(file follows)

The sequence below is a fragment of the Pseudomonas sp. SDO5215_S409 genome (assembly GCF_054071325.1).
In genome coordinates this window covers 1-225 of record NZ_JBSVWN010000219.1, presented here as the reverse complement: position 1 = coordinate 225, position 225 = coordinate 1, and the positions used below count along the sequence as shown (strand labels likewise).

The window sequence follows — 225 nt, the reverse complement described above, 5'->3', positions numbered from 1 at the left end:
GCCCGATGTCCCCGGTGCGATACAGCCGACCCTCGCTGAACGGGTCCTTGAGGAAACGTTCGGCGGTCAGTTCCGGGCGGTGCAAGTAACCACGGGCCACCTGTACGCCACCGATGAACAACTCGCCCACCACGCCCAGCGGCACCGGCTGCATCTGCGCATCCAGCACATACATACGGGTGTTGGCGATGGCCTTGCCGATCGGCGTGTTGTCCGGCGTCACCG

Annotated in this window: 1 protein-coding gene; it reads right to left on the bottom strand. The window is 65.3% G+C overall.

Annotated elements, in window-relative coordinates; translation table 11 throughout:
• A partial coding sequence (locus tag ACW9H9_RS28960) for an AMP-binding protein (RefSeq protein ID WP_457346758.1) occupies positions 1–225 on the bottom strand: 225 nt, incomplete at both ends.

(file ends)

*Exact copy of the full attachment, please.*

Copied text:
The sequence below is a fragment of the Pseudomonas sp. SDO5215_S409 genome (assembly GCF_054071325.1).
In genome coordinates this window covers 1-225 of record NZ_JBSVWN010000219.1, presented here as the reverse complement: position 1 = coordinate 225, position 225 = coordinate 1, and the positions used below count along the sequence as shown (strand labels likewise).

The window sequence follows — 225 nt, the reverse complement described above, 5'->3', positions numbered from 1 at the left end:
GCCCGATGTCCCCGGTGCGATACAGCCGACCCTCGCTGAACGGGTCCTTGAGGAAACGTTCGGCGGTCAGTTCCGGGCGGTGCAAGTAACCACGGGCCACCTGTACGCCACCGATGAACAACTCGCCCACCACGCCCAGCGGCACCGGCTGCATCTGCGCATCCAGCACATACATACGGGTGTTGGCGATGGCCTTGCCGATCGGCGTGTTGTCCGGCGTCACCG

Annotated in this window: 1 protein-coding gene; it reads right to left on the bottom strand. The window is 65.3% G+C overall.

Annotated elements, in window-relative coordinates; translation table 11 throughout:
• A partial coding sequence (locus tag ACW9H9_RS28960) for an AMP-binding protein (RefSeq protein ID WP_457346758.1) occupies positions 1–225 on the bottom strand: 225 nt, incomplete at both ends.